Photography by Nicole Duplantis/Clothing provided by babyGap and Joe Fresh
After two weeks of feeding, diapering and getting the little creature to sleep, you may feel like you’re both ready to get out and see the world. Cooped up for 14 days amid burp cloths and bottles? Have an urge to get out and show off your beautiful baby? Or just need witnesses to commiserate over all the crying (yours or baby’s)? By now, you’ve accepted that the slog is real, you’ve learned a few things, and your partner or other helpers may have gone back to work. Whether you need to get out or are just ready to explore, there’s a lot going on this week.
As you emerge, squinty-like, from the blurry cocoon of the first couple of weeks, your baby is becoming more alert as well, your perineum or incision has healed a bit, and new challenges await. You may be ready to try some longer outings in the car, stroller or sling. You may be keen for the camaraderie of a mommy group. Or maybe you just need to get to talk to someone who doesn’t want to suck your nipples and pee on your yoga pants. The world awaits!
Your baby has probably regained their birth weight and started to pack on some pounds, and they’ll still be feeding every two or three hours to keep their bellies full. Cluster feeding is common, and this may be the week for a growth spurt that vaults your baby out of their tiny newborn clothes and into the zero-to-three-month outfits that seemed huge just two weeks ago. Your baby may also uncurl a bit and seem a little longer, even if they haven’t actually grown that much.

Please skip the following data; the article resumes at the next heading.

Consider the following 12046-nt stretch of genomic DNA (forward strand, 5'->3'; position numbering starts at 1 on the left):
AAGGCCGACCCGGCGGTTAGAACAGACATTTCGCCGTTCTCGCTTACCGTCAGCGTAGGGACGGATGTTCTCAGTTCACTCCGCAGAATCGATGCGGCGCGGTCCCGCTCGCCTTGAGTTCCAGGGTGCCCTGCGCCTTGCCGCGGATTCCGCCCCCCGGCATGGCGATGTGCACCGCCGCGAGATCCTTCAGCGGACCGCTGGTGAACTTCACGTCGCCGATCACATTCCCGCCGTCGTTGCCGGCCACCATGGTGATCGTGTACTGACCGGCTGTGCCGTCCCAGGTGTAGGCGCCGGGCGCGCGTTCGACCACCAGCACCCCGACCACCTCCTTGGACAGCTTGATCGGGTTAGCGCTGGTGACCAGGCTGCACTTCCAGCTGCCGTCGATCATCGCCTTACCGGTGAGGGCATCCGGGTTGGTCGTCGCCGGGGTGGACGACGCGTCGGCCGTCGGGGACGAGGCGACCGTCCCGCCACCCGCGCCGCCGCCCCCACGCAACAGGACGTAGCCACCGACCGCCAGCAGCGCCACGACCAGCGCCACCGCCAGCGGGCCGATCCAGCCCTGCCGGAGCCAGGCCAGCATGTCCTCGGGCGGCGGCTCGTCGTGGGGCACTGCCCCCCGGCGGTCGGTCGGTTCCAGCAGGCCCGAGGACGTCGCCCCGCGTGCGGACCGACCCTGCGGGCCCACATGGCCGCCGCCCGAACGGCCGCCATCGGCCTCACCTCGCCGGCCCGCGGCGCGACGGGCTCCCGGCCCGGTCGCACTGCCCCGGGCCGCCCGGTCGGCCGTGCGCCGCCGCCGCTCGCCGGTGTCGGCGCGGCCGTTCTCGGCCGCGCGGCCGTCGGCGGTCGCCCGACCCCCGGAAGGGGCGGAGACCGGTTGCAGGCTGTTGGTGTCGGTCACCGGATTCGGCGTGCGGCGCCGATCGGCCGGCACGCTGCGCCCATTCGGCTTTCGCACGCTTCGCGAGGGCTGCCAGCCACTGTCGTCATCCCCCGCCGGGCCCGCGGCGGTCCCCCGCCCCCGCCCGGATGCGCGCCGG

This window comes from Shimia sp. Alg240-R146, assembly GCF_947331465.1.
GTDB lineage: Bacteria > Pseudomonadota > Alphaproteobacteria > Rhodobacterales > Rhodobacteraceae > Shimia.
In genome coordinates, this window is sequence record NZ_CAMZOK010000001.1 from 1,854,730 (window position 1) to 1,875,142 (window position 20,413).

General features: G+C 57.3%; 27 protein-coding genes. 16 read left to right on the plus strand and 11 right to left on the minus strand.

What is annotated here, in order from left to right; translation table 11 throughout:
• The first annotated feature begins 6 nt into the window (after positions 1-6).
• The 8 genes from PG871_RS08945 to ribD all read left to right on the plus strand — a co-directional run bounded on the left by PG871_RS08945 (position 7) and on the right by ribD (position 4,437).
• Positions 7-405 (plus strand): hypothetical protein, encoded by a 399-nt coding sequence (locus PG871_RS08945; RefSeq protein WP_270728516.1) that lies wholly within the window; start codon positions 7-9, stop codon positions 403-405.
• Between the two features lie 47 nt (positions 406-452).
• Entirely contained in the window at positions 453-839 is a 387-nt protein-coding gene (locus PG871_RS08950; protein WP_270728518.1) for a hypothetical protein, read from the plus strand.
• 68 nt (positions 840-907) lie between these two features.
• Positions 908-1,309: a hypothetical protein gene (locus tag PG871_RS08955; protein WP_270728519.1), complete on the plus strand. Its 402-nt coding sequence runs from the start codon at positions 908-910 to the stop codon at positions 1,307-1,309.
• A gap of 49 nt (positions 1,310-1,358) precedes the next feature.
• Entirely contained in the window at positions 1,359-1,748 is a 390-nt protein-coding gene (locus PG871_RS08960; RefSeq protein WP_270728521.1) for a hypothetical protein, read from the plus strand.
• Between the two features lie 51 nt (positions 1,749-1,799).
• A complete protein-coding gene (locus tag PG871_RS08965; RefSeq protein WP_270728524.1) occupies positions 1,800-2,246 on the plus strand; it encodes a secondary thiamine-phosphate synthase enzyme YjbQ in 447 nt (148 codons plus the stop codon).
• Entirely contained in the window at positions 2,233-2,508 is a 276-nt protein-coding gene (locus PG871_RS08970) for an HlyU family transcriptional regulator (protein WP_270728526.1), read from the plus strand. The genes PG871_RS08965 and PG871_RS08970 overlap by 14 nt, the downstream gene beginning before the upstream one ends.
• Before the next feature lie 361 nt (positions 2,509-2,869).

You may be getting longer stretches of sleep at night, so you might start imposing a little night-time discipline this week. No, it’s far too early to sleep-train, but now that you’ve got the hang of diapering and feeding, you can try to do it in the dark to signal to your baby that night-time is quiet and boring and that you’ll be happier to play during the day. That means making sure that everything is ready for a smooth midnight feeding and changing, including dimming the lighting and communicating in whispers. Developing the daytime-night-time pattern is the first step toward restoring some sleeping sanity to you and your baby.
Your baby is becoming more alert in week three, which means that they may recognize your face by now, even if their vision is still limited to about 12 inches. (Don’t worry, they won’t know you’ve got bedhead—yet.) As your baby’s attention span starts to increase, they can follow your eyes or mouth during a close-up cuddle, which is why those feeding sessions are a great time to communicate. High-contrast images can help develop visual perception, especially in these early days.